The Best-Kept Secrets of Organic Tea

It’s more common than ever to find ourselves choosing between conventional and organic products as we stock our pantries these days. Tea is no exception, as its leaves can be grown either conventionally or organically before undergoing the processes of wilting, drying, steaming, and blending before it ends up in a cup. Organic tea tends to cost a bit more, and it's natural to wonder if the expense is merited. After learning a few beneficial secrets of organic tea, though, you're sure to agree that the benefits are well worth a few extra cents.


Because no synthetic fertilizers or chemicals are used to grow organic tea, its natural, delicious flavors are able to shine through. With conventionally-grown teas, the leaves are typically air-dried without being rinsed. As a result, traces of synthetic chemicals remain as the leaves are dried. Those chemicals can mask the natural flavor of the tea and sometimes impart their own flavors too, which may result in a less pleasurable tea drinking experience.


Like many people, you may make a point of avoiding unnecessary chemicals in your food. Tea grown in accordance with organic standards isn't exposed to herbicides, pesticides or synthetic fertilizers, so you don't have to worry about exposing yourself to them when enjoying a rich cup of tea. If the tea is certified organic by the USDA, then you can rest assured it is non-GMO and considered safe to drink, even by the purest of standards.


Studies are increasingly showing signs that organic teas’ nutrients and compounds may help improve or prevent certain conditions.* Organic green tea, in particular, may help ward off heart disease, and reduce the risk of developing arthritis. Studies also suggest it can assist in the prevention of cataracts caused by the aging process.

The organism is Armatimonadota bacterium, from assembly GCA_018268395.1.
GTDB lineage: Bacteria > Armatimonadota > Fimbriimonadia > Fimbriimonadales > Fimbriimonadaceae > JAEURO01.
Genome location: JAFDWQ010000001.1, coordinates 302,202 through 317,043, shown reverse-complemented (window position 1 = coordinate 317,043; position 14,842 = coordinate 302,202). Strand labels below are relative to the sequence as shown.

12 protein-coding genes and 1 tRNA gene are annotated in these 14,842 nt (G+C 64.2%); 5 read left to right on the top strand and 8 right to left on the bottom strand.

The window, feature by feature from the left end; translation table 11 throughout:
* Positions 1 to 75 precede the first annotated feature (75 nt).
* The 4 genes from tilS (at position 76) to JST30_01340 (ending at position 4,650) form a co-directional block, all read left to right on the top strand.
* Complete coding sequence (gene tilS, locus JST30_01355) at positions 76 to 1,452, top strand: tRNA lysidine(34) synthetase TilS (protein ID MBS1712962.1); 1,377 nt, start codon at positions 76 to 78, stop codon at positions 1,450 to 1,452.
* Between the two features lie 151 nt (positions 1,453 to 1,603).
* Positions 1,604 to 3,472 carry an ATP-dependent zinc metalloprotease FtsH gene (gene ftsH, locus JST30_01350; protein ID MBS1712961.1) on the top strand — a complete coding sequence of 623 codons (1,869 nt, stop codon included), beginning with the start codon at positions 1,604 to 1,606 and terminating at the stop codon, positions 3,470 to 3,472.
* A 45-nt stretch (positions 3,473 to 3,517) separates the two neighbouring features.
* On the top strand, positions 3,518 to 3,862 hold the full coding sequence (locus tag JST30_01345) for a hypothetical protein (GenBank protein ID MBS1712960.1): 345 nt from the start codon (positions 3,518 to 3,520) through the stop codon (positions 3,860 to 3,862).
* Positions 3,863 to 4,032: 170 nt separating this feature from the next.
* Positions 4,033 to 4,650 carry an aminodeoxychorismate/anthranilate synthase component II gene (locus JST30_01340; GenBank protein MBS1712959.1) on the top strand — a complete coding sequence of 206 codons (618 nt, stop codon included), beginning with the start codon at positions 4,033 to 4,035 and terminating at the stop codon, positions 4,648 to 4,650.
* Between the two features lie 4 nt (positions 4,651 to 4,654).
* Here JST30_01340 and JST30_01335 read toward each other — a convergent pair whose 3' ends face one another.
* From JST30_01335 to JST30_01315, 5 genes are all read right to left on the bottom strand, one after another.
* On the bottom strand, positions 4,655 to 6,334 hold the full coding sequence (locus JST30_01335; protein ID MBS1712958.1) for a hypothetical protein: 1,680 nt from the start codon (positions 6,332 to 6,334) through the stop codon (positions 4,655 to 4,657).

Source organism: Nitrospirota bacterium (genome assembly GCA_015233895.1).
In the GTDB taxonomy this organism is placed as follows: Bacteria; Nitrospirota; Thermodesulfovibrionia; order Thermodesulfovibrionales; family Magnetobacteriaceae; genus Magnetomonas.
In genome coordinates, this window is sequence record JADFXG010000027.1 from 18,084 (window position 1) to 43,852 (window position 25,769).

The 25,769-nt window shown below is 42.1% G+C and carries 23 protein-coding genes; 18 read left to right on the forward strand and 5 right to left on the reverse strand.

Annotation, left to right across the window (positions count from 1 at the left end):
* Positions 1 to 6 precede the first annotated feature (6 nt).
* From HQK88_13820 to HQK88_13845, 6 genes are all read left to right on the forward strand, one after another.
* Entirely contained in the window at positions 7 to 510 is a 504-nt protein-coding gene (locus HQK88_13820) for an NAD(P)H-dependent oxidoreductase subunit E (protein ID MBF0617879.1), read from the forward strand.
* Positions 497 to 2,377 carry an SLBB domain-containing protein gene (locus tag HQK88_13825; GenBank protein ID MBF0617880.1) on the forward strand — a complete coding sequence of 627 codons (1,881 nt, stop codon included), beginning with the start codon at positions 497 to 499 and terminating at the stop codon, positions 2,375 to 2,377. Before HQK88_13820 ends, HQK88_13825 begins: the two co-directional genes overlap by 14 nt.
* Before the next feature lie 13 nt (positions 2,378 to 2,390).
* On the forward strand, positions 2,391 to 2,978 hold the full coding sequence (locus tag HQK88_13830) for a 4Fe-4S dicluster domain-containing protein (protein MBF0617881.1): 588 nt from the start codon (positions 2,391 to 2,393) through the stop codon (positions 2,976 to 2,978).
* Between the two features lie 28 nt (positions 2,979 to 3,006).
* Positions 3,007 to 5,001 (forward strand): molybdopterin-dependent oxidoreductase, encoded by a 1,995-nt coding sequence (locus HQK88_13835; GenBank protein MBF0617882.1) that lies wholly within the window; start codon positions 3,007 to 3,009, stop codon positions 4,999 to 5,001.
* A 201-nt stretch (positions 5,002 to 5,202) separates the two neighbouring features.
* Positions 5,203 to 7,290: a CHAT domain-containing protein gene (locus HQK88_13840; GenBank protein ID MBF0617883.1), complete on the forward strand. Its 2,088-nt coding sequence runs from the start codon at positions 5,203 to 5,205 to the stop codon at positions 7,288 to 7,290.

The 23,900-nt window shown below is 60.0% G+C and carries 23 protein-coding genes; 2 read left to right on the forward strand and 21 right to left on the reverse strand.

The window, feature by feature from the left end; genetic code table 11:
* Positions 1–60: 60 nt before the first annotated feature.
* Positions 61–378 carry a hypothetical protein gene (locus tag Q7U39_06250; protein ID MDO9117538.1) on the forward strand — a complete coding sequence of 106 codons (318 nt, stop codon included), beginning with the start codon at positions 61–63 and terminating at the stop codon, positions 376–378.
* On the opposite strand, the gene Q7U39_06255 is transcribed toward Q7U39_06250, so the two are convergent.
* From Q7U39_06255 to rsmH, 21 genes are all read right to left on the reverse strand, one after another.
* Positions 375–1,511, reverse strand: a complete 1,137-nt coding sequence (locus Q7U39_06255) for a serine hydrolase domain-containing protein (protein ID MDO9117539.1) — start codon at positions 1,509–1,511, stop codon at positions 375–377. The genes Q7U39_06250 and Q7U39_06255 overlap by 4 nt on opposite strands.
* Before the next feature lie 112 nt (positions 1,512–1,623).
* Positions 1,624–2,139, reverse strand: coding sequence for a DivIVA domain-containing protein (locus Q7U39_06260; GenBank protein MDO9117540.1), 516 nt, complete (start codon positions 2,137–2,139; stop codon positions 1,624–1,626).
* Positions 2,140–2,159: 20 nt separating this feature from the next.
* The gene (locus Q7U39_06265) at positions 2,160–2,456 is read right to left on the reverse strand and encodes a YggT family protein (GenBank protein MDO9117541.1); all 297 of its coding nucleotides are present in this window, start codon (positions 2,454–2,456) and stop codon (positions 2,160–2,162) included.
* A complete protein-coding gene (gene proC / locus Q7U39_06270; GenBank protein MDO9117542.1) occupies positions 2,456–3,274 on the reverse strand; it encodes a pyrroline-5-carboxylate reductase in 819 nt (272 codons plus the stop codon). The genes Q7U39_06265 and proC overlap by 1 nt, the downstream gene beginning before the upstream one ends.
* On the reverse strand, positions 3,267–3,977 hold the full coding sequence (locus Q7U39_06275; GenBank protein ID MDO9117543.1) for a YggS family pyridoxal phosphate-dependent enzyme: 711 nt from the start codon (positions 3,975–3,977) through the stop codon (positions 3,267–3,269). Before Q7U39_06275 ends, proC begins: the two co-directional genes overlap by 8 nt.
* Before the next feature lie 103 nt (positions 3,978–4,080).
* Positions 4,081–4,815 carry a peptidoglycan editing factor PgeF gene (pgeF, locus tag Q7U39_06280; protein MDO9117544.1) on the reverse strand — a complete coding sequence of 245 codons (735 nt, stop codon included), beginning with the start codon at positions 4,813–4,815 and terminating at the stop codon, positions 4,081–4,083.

All teas and many tisanes contain a variety of nutrients and antioxidants. In general, organic teas tend to have higher concentrations of the most beneficial vitamins and minerals. Many black, green, white, and oolong tea blends contain vitamins A, C, E, and K. They often contain potassium, magnesium, and calcium as well, and the flavonoids found in tea are prized for their antioxidative properties. Antioxidants combat harmful free radicals that can cause early aging and that may negatively impact the immune system.



While many of organically-grown tea’s benefits pertain to individual health and wellbeing, it's important to note that it's much better for the environment too. Because harsh chemicals and pesticides aren't used in organic farming, harmful agents don’t leach into the soil. For instance, nitrogen from synthetic fertilizers can work its way into the soil and eventually get into local waterways, where it causes an algal bloom.

This phenomenon pulls oxygen from the water, which in turn hurts fish and local wildlife. Harmful chemicals can also make their way into groundwater, which can affect the tap water we drink and bathe with. In short, growing tea organically benefits the environment and everyone who lives in it.


Of the many benefits of organically grown tea, this one may be the most surprising. Tea plants easily pull fluoride from the soil, so tea leaves usually contain high levels of the dentist-recommended element. Fluoride, of course, is used in toothpaste and mouthwashes, and it's often added to drinking water too. In other words, enjoying a few cups of tea each day can be a wonderful daily habit for those who care about their dental health -- just don’t forget to brush and floss!


*These statements have not been evaluated by the Food and Drug Administration. This product is not intended to diagnose, treat, cure, or prevent any disease.